SW15 THD.jpg 

The above graphs show the corresponding total harmonic distortion to the long-term output graphs. Essentially, they depict how linear the subwoofer remains for the corresponding drive level seen in the long-term sweeps. The quantity being measured is how much of the subwoofer’s output is distortion and is shown here as a percentage. The distortion performance shown here by the SW15 is fairly good. At nominal drive levels, distortion is extremely low, hovering around 1% in mid-bass at the 95dB test sweep and not even breaking 10% until near 10Hz. Even at the maximum drive level, distortion is not bad in mid-bass and can barely break 10% which is very unlikely to be audible in real-world content. As with all sealed subwoofers, distortion skyrockets in deep bass as the driver reaches the end of its linear throw. Distortion doesn’t really blow up in deep bass until the 105dB sweep, and we have to keep in mind that this sub rolls off its response rapidly below 20Hz, so its output, distorted or otherwise, is significantly lower than output above 20Hz.   

SW15 2nd harmonic.jpg   SW15 3rd harmonic.jpg

The above graphs depict measurements of the constituent harmonics from the long-term output sweeps and are what the total harmonic distortion measurements are composed of for the 2nd and 3rd harmonics. These individual harmonics can give us a clue as to what might be the cause of some quirk or non-linearity. We are only showing the 2nd and 3rd here because they more or less reflect the higher even-order and odd-order behaviors, although higher-order harmonics tend to be much further down as a percentage of distortion compared to the second and third. Much of the mid-bass distortion of the SW15 looks to be a consequence of induction. We can see this since most of the distortion in that range is even-order, and there is a notch coincident with the peak of the response. If the even-order distortion were the result of some asymmetry of the motor force or the suspension, it would likely be more even across the entire bandwidth rather than leaving a notch at 50Hz. Its correspondence with output level also looks to be more steady rather than a sudden jump; a sudden jump in distortion would indicate the driver has hit some kind of travel limit, but induction-based distortion rises at a more even pace. Again, the use of shorting rings would have significantly reduced distortion above 50Hz, although what distortion there is not a whole lot.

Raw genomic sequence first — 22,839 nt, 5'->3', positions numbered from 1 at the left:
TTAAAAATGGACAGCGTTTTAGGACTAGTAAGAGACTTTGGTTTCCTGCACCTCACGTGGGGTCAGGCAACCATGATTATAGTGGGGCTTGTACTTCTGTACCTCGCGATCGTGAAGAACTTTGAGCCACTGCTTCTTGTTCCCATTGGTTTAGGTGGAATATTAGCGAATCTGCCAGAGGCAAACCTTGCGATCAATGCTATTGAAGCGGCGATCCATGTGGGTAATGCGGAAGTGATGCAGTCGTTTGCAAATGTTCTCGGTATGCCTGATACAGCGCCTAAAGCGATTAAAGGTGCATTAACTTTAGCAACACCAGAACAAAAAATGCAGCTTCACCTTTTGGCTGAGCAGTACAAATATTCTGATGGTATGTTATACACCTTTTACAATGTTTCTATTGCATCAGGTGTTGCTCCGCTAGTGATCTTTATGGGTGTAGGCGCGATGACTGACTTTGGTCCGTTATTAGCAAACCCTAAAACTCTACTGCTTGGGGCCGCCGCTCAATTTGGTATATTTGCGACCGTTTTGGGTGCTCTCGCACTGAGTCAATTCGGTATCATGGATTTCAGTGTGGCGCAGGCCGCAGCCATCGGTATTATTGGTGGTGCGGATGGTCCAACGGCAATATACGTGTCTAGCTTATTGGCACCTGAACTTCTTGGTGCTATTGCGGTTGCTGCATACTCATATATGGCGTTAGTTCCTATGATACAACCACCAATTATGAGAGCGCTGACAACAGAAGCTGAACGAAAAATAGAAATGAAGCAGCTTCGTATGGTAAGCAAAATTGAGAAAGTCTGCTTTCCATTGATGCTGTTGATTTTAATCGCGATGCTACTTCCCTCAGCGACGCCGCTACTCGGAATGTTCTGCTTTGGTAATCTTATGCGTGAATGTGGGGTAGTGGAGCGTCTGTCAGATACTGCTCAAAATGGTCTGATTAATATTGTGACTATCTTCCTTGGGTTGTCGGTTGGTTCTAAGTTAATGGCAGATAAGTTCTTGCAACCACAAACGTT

SW12 SW15 group delay.jpg 

Group delay is the measurement of how much time it takes for individual frequency bands of an input signal to be produced by the speaker. It can indicate that some frequency components are developing slower than others or are taking longer to decay. It is generally thought that 1.5 sound cycles are needed for group delay to be audible at bass frequencies, although there is an argument that group delay should remain under 20ms to be completely unnoticeable, but that is likely meant for mid and upper bass frequencies.

The time-domain behavior shown by the SW12 and SW15 is admirable. 20ms group delay is not breached until under 40Hz where it is too deep to make an audible difference. Starke Sound seems to have used 1 cycle as a target at which to keep group delay under. The rise in lower frequency group delay seen here stems from the filters used to equalize the response. If Starke Sound relaxed these filters, the subs would have had a more traditional sealed sub response shape meaning less deep bass until the sub has reached its limits. Starke Sound has found a good balance that keeps things quick in the more audible ranges while exchanging delay for more output where delay no longer carries as much of an audible penalty. The bottom line here is that these subs give the users nothing to worry about if they want a “fast” sub. These measurements demonstrate very good reaction times, and that is in line with my own listening experience with the SW subs.